Breaking ranks, Knesset speaker says Likud in ‘serious trouble’ under Netanyahu

Yuli Edelstein recorded warning that his party ‘will find [itself] in the opposition,’ saying he would be happy to see half his fellow MKs go

Tamar Pileggi is a breaking news editor at The Times of Israel.

Prime Minister Benjamin Netanyahu speaks with Speaker of the Knesset Yuli Edelstein, during a Likud faction meeting at the Knesset on October 27, 2014. (Yonatan Sindel/Flash90)
Prime Minister Benjamin Netanyahu speaks with Speaker of the Knesset Yuli Edelstein, during a Likud faction meeting at the Knesset on October 27, 2014. (Yonatan Sindel/Flash90)

Knesset speaker MK Yuli Edelstein, a senior member of the Likud party, was recorded harshly criticizing Prime Minister Benjamin Netanyahu’s attacks on the media and on his political opponents, and warning that the ruling party could suffer a major setback in the next election.

In a recording of a private meeting aired by the Kan public broadcaster on Sunday, Edelstein can be heard saying, “We will find ourselves in the opposition if things continue like this.”

“Likud is in a very serious problem,” he said, adding that he “would be happy if about half of the MKs just went home.”

The report did not indicate when the recordings were made or who attended the meeting with Edelstein. His was a rare attack on Netanyahu from among the ranks of senior Likud members, who have by and large defended the prime minister vociferously amid the criminal investigations against him and his increasingly acerbic attacks on the media.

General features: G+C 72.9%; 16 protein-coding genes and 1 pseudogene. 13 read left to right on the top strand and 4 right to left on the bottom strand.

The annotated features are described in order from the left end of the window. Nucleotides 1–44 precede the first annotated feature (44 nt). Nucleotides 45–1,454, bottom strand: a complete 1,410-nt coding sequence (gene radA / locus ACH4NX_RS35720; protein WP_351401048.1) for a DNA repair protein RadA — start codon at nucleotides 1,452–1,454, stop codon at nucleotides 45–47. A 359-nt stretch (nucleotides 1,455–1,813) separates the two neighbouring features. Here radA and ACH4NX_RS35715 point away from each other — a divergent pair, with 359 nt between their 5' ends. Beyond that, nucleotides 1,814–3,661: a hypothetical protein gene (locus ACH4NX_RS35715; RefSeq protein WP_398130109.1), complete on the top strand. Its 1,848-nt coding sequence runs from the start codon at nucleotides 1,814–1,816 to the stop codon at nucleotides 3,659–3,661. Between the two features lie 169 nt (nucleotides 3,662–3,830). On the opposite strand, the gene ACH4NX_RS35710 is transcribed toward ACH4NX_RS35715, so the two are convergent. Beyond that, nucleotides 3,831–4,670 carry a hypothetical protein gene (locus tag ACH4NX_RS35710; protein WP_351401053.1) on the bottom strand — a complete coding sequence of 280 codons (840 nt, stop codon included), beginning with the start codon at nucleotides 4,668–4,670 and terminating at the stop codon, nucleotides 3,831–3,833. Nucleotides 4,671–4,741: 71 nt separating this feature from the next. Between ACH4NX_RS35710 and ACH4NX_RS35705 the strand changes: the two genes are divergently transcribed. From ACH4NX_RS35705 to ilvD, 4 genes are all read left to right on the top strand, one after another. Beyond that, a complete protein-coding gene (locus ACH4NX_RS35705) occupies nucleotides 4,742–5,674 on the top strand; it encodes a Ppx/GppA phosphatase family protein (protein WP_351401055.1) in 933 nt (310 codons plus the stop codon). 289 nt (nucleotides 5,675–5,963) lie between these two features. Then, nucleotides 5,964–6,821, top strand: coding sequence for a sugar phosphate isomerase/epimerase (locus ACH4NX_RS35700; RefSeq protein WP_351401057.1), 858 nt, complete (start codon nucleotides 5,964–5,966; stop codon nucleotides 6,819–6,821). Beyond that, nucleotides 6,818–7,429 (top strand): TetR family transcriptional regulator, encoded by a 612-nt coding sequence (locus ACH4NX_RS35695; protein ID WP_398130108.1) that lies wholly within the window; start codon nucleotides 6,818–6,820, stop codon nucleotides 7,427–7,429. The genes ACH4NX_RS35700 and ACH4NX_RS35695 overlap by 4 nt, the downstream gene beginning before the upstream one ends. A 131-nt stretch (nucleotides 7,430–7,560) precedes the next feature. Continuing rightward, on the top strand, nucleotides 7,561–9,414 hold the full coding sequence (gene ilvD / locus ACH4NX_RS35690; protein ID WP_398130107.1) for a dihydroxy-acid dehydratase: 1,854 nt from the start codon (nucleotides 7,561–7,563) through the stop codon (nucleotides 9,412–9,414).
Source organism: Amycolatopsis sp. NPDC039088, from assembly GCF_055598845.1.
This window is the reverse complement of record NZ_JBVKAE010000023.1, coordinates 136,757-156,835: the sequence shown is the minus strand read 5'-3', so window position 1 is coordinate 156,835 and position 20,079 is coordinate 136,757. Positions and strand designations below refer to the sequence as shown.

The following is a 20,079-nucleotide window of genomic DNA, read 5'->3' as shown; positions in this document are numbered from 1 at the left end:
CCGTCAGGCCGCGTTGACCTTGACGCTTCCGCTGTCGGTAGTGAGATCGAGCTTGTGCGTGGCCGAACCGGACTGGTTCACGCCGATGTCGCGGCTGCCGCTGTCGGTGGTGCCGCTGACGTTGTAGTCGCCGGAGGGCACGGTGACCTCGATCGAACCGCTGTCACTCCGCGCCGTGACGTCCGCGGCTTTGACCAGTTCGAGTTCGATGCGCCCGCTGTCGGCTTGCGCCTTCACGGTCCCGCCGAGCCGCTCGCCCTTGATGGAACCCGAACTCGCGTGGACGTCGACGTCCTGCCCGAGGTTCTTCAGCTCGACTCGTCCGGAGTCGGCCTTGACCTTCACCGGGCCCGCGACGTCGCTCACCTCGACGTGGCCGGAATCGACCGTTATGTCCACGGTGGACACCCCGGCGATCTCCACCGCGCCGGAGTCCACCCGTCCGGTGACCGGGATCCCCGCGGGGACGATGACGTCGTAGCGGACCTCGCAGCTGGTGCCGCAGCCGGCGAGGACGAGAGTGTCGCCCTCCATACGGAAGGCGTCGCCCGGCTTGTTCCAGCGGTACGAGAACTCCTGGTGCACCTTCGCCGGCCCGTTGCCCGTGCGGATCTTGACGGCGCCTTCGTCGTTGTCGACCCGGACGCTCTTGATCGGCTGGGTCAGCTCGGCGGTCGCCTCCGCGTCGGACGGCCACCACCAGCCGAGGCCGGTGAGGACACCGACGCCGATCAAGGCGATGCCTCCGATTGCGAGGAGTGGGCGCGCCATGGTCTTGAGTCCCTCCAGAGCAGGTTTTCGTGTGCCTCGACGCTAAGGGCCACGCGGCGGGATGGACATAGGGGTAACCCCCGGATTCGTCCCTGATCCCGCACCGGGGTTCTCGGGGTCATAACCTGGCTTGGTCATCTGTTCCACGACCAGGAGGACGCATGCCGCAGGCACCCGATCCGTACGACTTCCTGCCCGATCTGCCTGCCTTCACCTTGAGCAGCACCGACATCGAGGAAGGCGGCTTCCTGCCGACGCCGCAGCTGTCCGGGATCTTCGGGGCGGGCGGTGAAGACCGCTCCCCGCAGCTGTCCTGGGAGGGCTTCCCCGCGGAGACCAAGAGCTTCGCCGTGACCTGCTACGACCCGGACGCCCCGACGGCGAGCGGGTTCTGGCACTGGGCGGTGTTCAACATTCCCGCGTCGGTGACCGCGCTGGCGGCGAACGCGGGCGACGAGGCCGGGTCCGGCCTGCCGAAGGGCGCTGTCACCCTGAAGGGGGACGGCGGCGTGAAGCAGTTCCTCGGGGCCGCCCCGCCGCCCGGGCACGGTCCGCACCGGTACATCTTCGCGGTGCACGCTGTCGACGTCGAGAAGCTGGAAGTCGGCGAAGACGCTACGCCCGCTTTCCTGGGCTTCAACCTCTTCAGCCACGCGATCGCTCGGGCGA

“This kind of behavior I admit is a bit problematic… when Netanyahu speaks as prime minister nobody bothers him, but the second he starts calling ‘sourpuss,’ that’s where the disaster starts,” Edelstein said, referring to a speech last October in which Netanyahu took the media and the political left to task.

“It’s too bad things are this way,” he said. “I would be happy to see half of the party’s members go home. Likud is in a very serious problem. If we continue like this, we will find ourselves in the opposition.”

Israelis take part in a demonstration titled the “March of Shame”, as they protest against Prime Minister Benjamin Netanyahu and government corruption in Tel Aviv on December 23, 2017.(AFP PHOTO / JACK GUEZ)

In his fiery October speech to the Knesset, the prime minister accused the media and the left of trying to oust him from office over the corruption accusations against him, and of systematically downplaying the country’s successes.

“The industry of despair has a new branch — the branch of the sourpusses [literally ‘pickles’],” said Netanyahu. This camp, he claimed, was only satisfied “when settlements are being evacuated” and ignored Israel’s numerous economic, diplomatic, and technological gains.

He also ripped into the weekly anti-corruption protesters who have been gathering in downtown central Tel Aviv in recent months and outside of Attorney General Avichai Mandelblit’s home to protest the slow rate of the police investigations into him.

Netanyahu is being investigated in two cases. Case 1000 relates to allegations that Netanyahu and his wife, Sara, received illicit gifts from billionaire benefactors, most notably hundreds of thousands of shekels’ worth of cigars and champagne from the Israeli-born Hollywood producer Arnon Milchan.

Case 2000 involves a suspected illicit quid-pro-quo deal between Netanyahu and Yedioth Ahronoth newspaper publisher Arnon “Noni” Mozes that would have seen the prime minister hobble a rival daily, the Sheldon Adelson-backed Israel Hayom, in return for more favorable coverage from Yedioth.

Netanyahu, who has denied any wrongdoing, has increasingly lashed out at the media amid developments in the cases, accusing the press of playing up the investigations against him in order to end his premiership.

Marissa Newman contributed to this report.

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